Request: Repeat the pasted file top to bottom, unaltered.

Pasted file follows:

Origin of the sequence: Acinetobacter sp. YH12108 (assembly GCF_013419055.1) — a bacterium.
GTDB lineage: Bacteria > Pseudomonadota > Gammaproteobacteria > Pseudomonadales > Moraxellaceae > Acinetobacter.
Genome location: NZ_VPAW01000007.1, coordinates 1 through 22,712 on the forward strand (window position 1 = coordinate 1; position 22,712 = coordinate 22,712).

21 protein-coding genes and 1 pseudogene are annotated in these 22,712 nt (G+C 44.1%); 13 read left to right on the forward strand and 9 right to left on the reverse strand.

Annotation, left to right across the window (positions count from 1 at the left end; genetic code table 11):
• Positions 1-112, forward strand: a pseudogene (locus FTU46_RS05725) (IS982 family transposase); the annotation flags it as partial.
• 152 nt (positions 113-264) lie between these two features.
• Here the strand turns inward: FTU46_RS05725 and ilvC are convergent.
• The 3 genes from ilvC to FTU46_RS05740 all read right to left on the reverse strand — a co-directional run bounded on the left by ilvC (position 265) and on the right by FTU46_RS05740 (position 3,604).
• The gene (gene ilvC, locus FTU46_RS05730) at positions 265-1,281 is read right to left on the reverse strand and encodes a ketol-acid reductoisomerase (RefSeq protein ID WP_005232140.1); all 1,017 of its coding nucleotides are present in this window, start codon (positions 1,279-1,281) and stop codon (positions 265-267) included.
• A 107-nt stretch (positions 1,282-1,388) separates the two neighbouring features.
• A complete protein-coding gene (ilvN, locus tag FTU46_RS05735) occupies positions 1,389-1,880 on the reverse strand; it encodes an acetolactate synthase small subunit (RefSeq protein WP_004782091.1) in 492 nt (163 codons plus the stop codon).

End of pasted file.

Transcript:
Origin of the sequence: Acinetobacter sp. YH12108 (assembly GCF_013419055.1) — a bacterium.
GTDB lineage: Bacteria > Pseudomonadota > Gammaproteobacteria > Pseudomonadales > Moraxellaceae > Acinetobacter.
Genome location: NZ_VPAW01000007.1, coordinates 1 through 22,712 on the forward strand (window position 1 = coordinate 1; position 22,712 = coordinate 22,712).

21 protein-coding genes and 1 pseudogene are annotated in these 22,712 nt (G+C 44.1%); 13 read left to right on the forward strand and 9 right to left on the reverse strand.

Annotation, left to right across the window (positions count from 1 at the left end; genetic code table 11):
• Positions 1-112, forward strand: a pseudogene (locus FTU46_RS05725) (IS982 family transposase); the annotation flags it as partial.
• 152 nt (positions 113-264) lie between these two features.
• Here the strand turns inward: FTU46_RS05725 and ilvC are convergent.
• The 3 genes from ilvC to FTU46_RS05740 all read right to left on the reverse strand — a co-directional run bounded on the left by ilvC (position 265) and on the right by FTU46_RS05740 (position 3,604).
• The gene (gene ilvC, locus FTU46_RS05730) at positions 265-1,281 is read right to left on the reverse strand and encodes a ketol-acid reductoisomerase (RefSeq protein ID WP_005232140.1); all 1,017 of its coding nucleotides are present in this window, start codon (positions 1,279-1,281) and stop codon (positions 265-267) included.
• A 107-nt stretch (positions 1,282-1,388) separates the two neighbouring features.
• A complete protein-coding gene (ilvN, locus tag FTU46_RS05735) occupies positions 1,389-1,880 on the reverse strand; it encodes an acetolactate synthase small subunit (RefSeq protein WP_004782091.1) in 492 nt (163 codons plus the stop codon).